The question is not whether academic outcomes matter, but when they matter. Evidence should be used to influence school choice program and policy designs, not to decide whether or not choice should be permitted in the first place. The desirability of school choice and educational pluralism is a values-driven question, not an evidence-based one. Decide first if families should have publicly supported options beyond a single, uniform system. Then use evidence to inform choice or ensure that taxpayer funds are well spent.
Berner is the author of the new book “Pluralism and American Public Education: No One Way to School,” which notes that making traditional district schools the default setting makes American education an outlier. In other countries, she notes, the state “either operates a wide array of secular, religious and pedagogical schools, or it funds all schools but operates only a portion of them.” Pluralism does not exist to create competition for state-run schools; it’s valued intrinsically.
That doesn’t mean pluralistic systems are indifferent to school performance. Governments in other lands intervene when schools fail to produce acceptable academic outcomes, but the corrective measures are “sector agnostic,” Berner notes. In the U.K., for example, whether it’s a Church of England school or a nonsectarian, state-run school that’s not performing well doesn’t matter, since both are government-supported. “The conversation is not, ‘See? Church of England schools are terrible!’ The conversation is, ‘All schools need to serve students well. Period,'” she says. School outcomes are a downstream conversation. The larger, more important debate—should we have a state-run or pluralistic system?—comes first.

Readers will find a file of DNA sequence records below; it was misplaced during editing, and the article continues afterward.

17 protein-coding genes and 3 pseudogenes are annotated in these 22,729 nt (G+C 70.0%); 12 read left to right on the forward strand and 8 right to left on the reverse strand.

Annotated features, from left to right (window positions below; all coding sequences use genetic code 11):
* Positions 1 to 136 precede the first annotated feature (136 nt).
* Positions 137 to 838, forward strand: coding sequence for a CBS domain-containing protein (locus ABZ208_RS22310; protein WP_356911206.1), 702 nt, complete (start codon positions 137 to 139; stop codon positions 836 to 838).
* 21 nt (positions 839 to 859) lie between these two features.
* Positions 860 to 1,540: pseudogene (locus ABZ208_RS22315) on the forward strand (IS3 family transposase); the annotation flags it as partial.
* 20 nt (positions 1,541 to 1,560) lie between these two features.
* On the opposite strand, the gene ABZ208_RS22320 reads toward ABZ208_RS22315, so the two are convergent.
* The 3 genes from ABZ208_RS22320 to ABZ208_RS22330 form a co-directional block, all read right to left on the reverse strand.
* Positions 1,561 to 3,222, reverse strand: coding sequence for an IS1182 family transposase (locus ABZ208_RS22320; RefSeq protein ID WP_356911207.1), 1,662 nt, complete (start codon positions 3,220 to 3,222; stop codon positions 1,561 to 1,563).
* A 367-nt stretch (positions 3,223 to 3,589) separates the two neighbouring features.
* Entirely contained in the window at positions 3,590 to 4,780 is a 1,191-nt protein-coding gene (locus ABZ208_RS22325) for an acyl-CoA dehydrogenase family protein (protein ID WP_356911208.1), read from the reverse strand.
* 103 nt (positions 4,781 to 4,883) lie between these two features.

School choice proponents who seek to prove that vouchers, tax credits and scholarships “work” by citing test-score-based research have allowed themselves to be lured into argument that can never be completely won. They have tacitly agreed to a reductive frame and a debate over what evidence is acceptable (test scores) and what it means to “win” (better test scores). This is roughly akin to arguing whether to shop at your neighborhood grocery store vs. Wal-Mart based on price alone. Price is important, but you may have reasons for choosing the Main Street Grocery that matter more to you than the 50 cents per pound you’d save on ground beef. Perhaps Main Street’s fresh local produce and personal service are more important to you.
If we limit the frame of this debate to academic outputs alone, every new study provides ammunition, but never a conclusion. The real debate we should be having is, “What kind of system do we want?” Answer that question first, then use evidence to improve the school designs, policies and programs we have agreed deserve public support.
— Robert Pondiscio
Robert Pondiscio is senior fellow and vice president for external affairs at the Thomas B. Fordham Institute